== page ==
Fixing NYT Subscriptions

About a year after the New York Times launched its web site pay wall, they're reducing the number of free articles from 20 per month to 10. I don't think the change is particularly significant, but it does dredge up the issue of their pricing structure, which I've been meaning to write about for a while. In short, it's terrible, so much so that I'm disinclined to give them my money even though I enjoy the Times. At the outset, I should say that the NYT made the right decision to start charging for content. The newspaper business is changing, and print subscriptions aren't going to make a stunning comeback. The future of written-word news is online, and newspapers need to align their business models to that fact. Good coverage costs money, and papers like the Times need to find a way to fund their reporting.

My big problem is with the subscription levels and price points the Times has chosen. They offer three digital subscription plans:

  • Access to nytimes.com and smartphone apps: $15 every 4 weeks
  • Access to nytimes.com and tablet apps: $20 every 4 weeks
  • All Digital: Access to nytimes.com and both smartphone and tablet apps: $35 every 4 weeks

The first item of note is that plans are billed every 4 weeks, not every month. The effect is to add an extra billing cycle to each year. (52 weeks / 4 = 13 cycles.) The best spin I can put on this is that the Times is trying to align billing cycles so they're not dependent on variable-length months and with their print billing, which is weekly. But it just smacks of obfuscation: I get the feeling that they hope people will read "4 weeks" and think "month," making the apparent yearly price seem lower than it is.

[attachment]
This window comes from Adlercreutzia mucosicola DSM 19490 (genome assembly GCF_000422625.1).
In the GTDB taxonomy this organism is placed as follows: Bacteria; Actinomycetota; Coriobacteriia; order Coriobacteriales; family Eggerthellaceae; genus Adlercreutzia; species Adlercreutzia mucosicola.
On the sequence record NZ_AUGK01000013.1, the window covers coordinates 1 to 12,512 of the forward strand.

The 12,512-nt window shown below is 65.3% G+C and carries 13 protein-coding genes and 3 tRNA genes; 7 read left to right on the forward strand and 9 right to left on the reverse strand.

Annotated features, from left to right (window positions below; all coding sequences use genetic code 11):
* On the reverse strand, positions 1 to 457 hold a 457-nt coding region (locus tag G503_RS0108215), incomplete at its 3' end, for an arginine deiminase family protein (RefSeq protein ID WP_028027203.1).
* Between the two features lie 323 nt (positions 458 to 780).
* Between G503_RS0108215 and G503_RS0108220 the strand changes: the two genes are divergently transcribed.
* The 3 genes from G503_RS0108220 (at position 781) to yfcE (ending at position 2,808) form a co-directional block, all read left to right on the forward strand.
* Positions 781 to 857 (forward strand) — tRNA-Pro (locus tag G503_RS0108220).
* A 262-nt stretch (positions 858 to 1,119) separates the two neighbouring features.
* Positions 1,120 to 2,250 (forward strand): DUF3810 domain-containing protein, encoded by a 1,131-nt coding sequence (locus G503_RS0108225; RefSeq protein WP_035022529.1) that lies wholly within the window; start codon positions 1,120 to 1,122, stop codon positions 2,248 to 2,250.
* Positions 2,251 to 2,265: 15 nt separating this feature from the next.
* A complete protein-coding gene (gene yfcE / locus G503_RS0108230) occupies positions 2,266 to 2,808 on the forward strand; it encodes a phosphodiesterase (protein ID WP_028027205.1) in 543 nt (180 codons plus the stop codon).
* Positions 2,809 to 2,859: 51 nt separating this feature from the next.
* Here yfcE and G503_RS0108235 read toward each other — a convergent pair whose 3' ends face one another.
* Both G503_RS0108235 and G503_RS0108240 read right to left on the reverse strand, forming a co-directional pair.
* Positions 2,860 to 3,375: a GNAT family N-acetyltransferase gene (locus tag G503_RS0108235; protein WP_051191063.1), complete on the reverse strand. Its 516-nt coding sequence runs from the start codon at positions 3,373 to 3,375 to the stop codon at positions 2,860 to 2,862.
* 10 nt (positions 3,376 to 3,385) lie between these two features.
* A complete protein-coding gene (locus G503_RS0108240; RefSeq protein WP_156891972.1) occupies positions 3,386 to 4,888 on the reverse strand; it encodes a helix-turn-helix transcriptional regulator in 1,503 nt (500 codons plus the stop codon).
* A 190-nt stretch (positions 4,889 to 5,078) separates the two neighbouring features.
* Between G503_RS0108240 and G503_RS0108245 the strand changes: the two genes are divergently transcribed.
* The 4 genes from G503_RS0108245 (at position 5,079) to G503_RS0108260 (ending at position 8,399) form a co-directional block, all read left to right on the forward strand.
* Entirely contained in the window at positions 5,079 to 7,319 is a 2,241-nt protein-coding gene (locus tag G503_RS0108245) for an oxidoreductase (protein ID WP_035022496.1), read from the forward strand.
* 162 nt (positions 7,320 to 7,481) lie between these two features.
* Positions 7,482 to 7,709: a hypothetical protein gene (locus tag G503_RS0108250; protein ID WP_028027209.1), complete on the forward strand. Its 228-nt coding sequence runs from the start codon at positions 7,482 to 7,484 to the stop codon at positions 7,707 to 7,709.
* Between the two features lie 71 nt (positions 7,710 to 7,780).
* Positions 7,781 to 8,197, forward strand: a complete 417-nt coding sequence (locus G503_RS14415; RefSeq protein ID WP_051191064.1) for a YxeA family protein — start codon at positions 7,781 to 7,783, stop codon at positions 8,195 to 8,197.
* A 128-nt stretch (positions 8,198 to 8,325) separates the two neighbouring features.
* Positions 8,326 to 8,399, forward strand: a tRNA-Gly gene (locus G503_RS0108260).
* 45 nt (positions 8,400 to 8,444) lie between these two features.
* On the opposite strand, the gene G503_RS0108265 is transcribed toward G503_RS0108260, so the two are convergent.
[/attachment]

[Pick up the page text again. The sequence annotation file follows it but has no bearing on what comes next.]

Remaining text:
It also makes billing less predictable. Most bills, like rent, credit cards, etc., are due at the same time each month. Even if you have automatic bill payment set up, having a bill due on the same day each month makes it easy to keep track of how much you've paid and when. NYT's billing model makes it much harder, because you have to work forward four weeks from your last payment.

My second issue is with the plans themselves. Why can't I just pay for the website? The NYT has a pretty good web site, and I'd probably pay $10/month for unlimited access to it. On the other hand, the last time I used the NYT iPhone and iPad apps they were are slow and buggy. I have no interest in using or paying for them. It also seems bizarre to that the $20 plan adds an iPad app but takes away the phone version. It seems like they just wanted to have three plans rather than two, and had to shoehorn in a middle plan.

Finally, there's a very strange price comparison with NYT's print edition home delivery. All NYT home delivery subscriptions include unlimited access to nytimes.com and the phone and tablet apps. That's true even for the "Sunday Only" subscription. Here in Washington, DC, Sunday Only costs $7.80 per week, or $31.20 every 4 weeks. That's $3.80 less than the "All Digital" plan, even though you're also receiving a Sunday paper. That means that here in DC, it makes more sense to buy the Sunday subscription and throw the paper away unread than buy the All Digital subscription. Granted, print subscriptions vary in price from place to place, especially outside of major cities, but it's still an odd concept.

If I were in charge, I'd change the Times pricing to something like this:

  • Access to nytimes.com: $10 per month
  • Access to nytimes.com plus smartphone and tablet apps: $20 per month
  • For print subscribers, free access to nytimes.com. Phone and tablet apps available for an additional $2 per week.

The basic, website-only plan is low enough to attract larger numbers of visitors. Not only could NYT make up for the lower price with higher volume, but that higher volume also generates more revenue from the advertisements on each page. Both apps are packaged into one, more expensive subscription for people who want to use them. The most expensive digital-only subscription costs less than the cheapest print subscription, which makes logical sense. Finally, print subscribers still get free access to the web site, but have to pay extra for apps.

If the New York Times adopted a pricing model like this, I just might pay for it.